“You can’t drag me around forever. Let go.”
All I’d had left was a phantom stitched together from cherry-picked memories. No screaming matches, no sullen silences with pursed lips, and definitely no willful attempts to steer clear of one another even as we sat around the same small campfire. My ghostly goddess of good times picked out by wood sparks and the wrong side of morning.
“Stop. Just fucking stop.” He batted away the hand I was reaching towards him. “We’re not 20 any more. We don’t have our whole lives ahead of us. We don’t have time to waste. Sad reality is, we never did. And some of us have never had the fucking privilege to sit back and waste what little we had. So now we fucking die. Just like that. Life ends the way it continued to be. We vanish, no one gives a shit, and that’s it. You can’t coast your way out of this one, so get comfortable with it. And don’t you dare bitch at me about what is and isn’t fair.”
Growing, anticipatory terror dripped its way down my spine. I wanted to shout out – to tell Paul to get the fuck out of there, that he’d done enough by trying – but my larynx was fully paralysed with hot tension as the fear dribbled its way to my shoulders, my arms, my guts and legs. My mind was filled with a field of eyes reflecting back torchlight.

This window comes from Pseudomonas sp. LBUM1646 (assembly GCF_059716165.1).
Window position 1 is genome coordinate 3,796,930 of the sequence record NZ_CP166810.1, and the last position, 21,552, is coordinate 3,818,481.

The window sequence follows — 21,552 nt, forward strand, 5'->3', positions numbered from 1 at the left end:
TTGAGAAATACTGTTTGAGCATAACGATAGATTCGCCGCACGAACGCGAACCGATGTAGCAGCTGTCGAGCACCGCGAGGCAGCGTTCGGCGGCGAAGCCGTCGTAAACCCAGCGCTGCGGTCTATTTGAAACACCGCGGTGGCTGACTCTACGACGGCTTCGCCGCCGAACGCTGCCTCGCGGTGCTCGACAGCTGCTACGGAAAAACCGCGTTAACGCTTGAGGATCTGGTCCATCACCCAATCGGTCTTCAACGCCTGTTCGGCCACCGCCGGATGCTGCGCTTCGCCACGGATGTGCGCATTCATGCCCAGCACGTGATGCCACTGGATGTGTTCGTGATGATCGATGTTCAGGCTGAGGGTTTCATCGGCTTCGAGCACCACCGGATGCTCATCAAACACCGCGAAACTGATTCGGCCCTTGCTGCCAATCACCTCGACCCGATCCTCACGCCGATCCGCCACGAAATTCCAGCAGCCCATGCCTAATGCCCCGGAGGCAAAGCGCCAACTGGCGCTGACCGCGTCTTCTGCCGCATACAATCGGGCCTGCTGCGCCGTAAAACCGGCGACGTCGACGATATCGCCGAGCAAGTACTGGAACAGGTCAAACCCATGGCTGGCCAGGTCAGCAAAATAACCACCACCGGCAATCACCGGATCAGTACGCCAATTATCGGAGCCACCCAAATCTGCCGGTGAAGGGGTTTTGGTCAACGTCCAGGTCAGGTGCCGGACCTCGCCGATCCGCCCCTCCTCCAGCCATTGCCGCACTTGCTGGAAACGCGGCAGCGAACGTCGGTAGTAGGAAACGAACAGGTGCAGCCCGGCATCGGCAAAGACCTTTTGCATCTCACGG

“You can come with me and survive. We stand a better chance together. We can take turns keeping watch. Or you can self-destruct and go after them.”
“Come on, let’s think about this!” He clapped his hands. I flinched. “What have we got that we can use? We can’t stay here and wait for them to come back!”
I had enough sense to grab him hard by the arm and yank him with me as I hurtled into the closest tent. Steve was sent tumbling back as we landed on him, the torch flailing about like a disco light in the chaos. In
the riotous war of my pot buzz and the sobering thud of adrenaline, I think I might’ve been screaming.
“It’s nothing to worry about,” he said. Ewan managed a nod. “We’re in the countryside.”
“What the fuck sort of countryside have you been hanging around in?” I asked. “Midsomer?”
Ewan stroked his fiance’s back. “It’s okay,” he soothed. “It’s not the end of the world. We’ve got a couple of bottles in the minibus. From the service station, remember? If the water’s still not working when we get back from the walk, we’ll drive out to the village and get more. No problem.”
I don’t like camping. I think anyone who genuinely likes camping is broken in some fundamental way. Where were you over the last few millennia of human advancement while the rest of us discovered things like houses and central heating?